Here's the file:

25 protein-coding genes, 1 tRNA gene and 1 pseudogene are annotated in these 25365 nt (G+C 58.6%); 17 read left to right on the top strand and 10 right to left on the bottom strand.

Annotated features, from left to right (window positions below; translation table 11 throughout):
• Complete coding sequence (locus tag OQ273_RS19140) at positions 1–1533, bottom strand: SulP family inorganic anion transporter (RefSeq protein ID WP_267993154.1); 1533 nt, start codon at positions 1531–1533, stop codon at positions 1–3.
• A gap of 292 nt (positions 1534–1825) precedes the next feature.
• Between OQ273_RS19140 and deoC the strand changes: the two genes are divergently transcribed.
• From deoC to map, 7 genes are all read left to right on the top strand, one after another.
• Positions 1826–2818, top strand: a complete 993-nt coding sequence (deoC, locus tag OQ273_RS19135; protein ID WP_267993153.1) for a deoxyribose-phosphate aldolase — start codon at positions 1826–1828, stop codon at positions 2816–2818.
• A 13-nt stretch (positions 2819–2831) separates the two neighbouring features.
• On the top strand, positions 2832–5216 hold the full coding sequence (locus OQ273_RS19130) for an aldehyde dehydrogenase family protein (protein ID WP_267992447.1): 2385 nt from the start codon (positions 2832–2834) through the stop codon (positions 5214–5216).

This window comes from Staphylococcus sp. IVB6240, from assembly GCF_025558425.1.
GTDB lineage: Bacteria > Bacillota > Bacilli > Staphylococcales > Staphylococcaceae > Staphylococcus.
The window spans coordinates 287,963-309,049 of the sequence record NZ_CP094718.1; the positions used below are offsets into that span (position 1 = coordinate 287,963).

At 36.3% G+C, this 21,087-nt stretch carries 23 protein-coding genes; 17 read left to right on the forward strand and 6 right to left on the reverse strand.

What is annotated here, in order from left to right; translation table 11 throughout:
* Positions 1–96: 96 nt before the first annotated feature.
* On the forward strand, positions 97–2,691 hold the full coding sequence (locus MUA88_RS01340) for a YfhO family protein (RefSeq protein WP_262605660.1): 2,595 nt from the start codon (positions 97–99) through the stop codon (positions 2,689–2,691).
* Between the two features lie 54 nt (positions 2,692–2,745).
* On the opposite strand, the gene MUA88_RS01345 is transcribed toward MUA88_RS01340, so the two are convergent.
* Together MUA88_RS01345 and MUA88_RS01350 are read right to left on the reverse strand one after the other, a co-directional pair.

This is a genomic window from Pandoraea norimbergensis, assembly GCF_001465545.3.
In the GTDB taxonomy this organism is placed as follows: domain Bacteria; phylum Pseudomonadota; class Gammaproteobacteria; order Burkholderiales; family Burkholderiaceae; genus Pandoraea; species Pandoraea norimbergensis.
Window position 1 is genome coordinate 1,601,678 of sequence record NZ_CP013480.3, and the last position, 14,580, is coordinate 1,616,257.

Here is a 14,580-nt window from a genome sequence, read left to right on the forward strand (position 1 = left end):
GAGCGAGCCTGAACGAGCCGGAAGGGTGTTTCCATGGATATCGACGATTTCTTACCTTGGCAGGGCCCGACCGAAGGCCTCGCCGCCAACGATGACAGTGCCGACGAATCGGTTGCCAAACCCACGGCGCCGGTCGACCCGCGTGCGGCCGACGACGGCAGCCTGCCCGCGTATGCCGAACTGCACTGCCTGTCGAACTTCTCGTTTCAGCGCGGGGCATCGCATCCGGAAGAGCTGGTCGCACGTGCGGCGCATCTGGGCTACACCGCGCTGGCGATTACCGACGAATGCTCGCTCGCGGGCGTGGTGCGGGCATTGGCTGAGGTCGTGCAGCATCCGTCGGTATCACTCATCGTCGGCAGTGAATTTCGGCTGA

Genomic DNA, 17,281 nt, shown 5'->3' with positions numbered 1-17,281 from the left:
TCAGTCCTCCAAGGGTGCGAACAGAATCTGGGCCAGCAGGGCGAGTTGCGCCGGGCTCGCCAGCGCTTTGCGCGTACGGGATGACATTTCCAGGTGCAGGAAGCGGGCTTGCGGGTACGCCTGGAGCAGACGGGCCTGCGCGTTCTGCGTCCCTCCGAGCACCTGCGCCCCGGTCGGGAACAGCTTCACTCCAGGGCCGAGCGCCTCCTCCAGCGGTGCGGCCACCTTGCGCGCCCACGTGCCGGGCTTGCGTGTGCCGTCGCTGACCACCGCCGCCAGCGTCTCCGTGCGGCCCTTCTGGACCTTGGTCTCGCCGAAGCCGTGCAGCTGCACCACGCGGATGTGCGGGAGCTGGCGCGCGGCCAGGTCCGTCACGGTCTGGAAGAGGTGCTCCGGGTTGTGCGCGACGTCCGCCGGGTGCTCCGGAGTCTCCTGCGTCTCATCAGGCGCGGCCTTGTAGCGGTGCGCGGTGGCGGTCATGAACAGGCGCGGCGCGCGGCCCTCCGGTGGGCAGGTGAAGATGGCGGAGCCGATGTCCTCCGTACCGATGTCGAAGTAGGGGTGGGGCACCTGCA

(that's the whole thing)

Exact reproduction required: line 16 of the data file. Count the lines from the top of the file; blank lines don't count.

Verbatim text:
* On the forward strand, positions 97–2,691 hold the full coding sequence (locus MUA88_RS01340) for a YfhO family protein (RefSeq protein WP_262605660.1): 2,595 nt from the start codon (positions 97–99) through the stop codon (positions 2,689–2,691).